Emerging, and old, dilemmas for food security in Latin America

Published date01 August 2019
Date01 August 2019
Emerging, and old, dilemmas for food security in Latin America
Juan Felipe Espinosa-Cristia
| Jorge Feregrino
| Pablo Isla
Facultad de Economía y Negocios,
Universidad Nacional Andrés Bello, Santiago,
FES Acatlán, UNAM, Mexico City, Mexico
Departamento de Ingeniería Comercial,
Universidad Técnica Federico Santa María,
Valparaíso, Chile
Pablo Isla, Universidad Técnica Federico Santa
María, Valparaíso, Chile.
Email: pablo.isla@usm.cl
Funding information
Juan Espinosa research is funded by
FONDECYT, Grant/Award Number: 1190543;
Doing Laboratory Studies in Chile: Re-engaging
Science in the Making
The present text offers a summary of some of the crucial food security problems in
Latin American (LA) countries. This region, like many others in the globe, confronts
such as food safety difficulties. The summary offers also an analysis of some techno-
logically based solutions for LA food security issues. As a general call, the present
review article calls for a collaborative and transdisciplinary approach to think deeper
about how to solve food security problems, putting the focus on enabling technolo-
gies within a context of social, market, and global trends to achieve food and nutri-
tional security. The review is positioned far from techno-optimisms and, at the same
time, away from purely economic-based solutions. Conversely, this review embraces
the whole complexity that brings economy-nature-technology triad. Embracing such
complex relationships between technology, nature and the socio-economy aspects of
food security LA issues. Such complexity also triggers a need for a solution that con-
siders a renewed approach to sustainability in the whole food value chain from pro-
duction to consumption. Sustainability in the value chain opens up a much-needed
approach to LA food security that broadens, and refresh, our understanding of this
fundamental socio-economic and technical phenomena.
Latin American (LA) countries, as many others in the globe, confront
food security problems. The aim of this article is to review major LA
food security issues and its connection with the changing status of its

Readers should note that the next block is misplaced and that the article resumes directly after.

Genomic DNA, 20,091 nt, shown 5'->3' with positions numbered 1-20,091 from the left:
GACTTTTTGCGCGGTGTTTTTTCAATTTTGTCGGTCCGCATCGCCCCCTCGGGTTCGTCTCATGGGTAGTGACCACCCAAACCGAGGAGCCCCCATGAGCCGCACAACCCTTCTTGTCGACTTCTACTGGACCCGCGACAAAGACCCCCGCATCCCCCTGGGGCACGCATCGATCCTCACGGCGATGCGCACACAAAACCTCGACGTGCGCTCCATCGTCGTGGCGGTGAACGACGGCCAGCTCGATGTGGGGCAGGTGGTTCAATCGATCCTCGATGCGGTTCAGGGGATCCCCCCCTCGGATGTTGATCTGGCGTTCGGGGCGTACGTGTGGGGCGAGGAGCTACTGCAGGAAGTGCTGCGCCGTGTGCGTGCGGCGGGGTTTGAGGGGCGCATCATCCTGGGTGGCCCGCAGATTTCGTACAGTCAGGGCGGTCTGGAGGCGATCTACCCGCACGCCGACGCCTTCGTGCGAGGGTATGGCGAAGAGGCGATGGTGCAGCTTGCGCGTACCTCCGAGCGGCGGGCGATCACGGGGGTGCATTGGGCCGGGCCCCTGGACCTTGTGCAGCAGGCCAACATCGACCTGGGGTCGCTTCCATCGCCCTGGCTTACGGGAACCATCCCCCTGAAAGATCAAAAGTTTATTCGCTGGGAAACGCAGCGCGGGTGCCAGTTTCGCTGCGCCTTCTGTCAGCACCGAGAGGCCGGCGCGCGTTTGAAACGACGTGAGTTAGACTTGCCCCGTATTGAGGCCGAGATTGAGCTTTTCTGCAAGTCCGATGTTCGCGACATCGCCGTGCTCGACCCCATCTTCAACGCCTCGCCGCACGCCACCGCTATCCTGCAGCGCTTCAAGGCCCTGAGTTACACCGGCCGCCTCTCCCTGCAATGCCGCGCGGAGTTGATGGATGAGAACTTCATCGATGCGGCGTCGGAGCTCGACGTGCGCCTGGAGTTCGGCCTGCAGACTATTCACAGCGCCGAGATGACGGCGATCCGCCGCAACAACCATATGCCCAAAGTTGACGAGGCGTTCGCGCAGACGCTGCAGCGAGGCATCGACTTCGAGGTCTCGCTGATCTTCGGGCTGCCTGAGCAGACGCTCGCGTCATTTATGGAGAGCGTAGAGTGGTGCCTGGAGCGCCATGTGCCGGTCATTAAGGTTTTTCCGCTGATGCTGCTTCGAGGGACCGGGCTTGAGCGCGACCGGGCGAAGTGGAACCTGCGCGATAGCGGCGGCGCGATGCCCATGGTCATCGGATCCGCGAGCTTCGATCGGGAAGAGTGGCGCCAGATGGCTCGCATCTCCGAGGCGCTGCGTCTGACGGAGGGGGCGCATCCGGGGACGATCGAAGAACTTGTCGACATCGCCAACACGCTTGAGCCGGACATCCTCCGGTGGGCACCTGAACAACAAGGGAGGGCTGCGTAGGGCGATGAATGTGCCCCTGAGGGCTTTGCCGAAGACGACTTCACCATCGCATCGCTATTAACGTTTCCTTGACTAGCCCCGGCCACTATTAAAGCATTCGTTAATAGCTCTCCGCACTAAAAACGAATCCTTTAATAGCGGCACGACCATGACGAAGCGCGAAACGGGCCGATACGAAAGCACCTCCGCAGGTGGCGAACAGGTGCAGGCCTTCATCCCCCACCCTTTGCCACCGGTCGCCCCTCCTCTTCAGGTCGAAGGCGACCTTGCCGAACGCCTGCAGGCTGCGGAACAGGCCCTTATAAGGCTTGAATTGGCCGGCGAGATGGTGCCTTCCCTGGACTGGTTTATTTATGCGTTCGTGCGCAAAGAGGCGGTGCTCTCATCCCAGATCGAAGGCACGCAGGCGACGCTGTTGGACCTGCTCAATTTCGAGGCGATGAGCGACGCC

related technologies. Although technologies present opportunities to
solve LA food security problems, they also carry the risk of aggravat-
ing disparities between high-income countries and countries where
poverty and hunger permeate huge parts of their population. Technol-
ogy is not a panacea.Technology needs not only to be funded but
also to be accepted and adopted by less developed countries, in order
to cope with food security problems. LA countries need to sort their
food security problems looking for solutions funded, accepted, and
adopted locally from a set of new technologies that are affecting LA
food chains.
In this review, food security is used in close connection with some
problems such as access to food, access to land, access to water, sup-
ply, food crises, Human Rights, famine and starvation, malnutrition,
globalization, rural and urban poverty, health safety, undernutrition,
[and] sovereignty(Dutilleul, 2014). Therefore, this text will be mainly
focus on problems about access to food and any problem related with
food chains that are present in LA countries. Additionally, as it was
defined at the World Food Summit, Food security exists when all
people, at all times, have physical and economic access to sufficient,
safe and nutritious food to meet their dietary needs and food prefer-
ences for an active and healthy life(Food and Agriculture Organiza-
tion [FAO], 1996). In consequence, food security is a complex
construct that demands to be analyzed confronting its several edges
and as an integrated whole.
General problems related with LA food security are clearly con-
nected with issues about income gap in food production capacities
and the quality of the expenditure in food that many countries pres-
ented (FAO, 2017). In fact, some less developed LA countries confront
problems about their subsistence agriculture; therefore, they are inca-
pable to self-produce enough food for their familylocal consumption
(Schneider & Cassol, 2014). Second, and equally important, problems
related with huge threats such as climate change are definitely con-
necting microproblem and macroproblem in the field of subsistence
agriculture (Cole, Augustin, Robertson, & Manners, 2018). In conse-
quence, problems about production capacity and the quality of
DOI: 10.1002/pa.1999
J Public Affairs. 2019;19:e1999. wileyonlinelibrary.com/journal/pa © 2019 John Wiley & Sons, Ltd. 1of14

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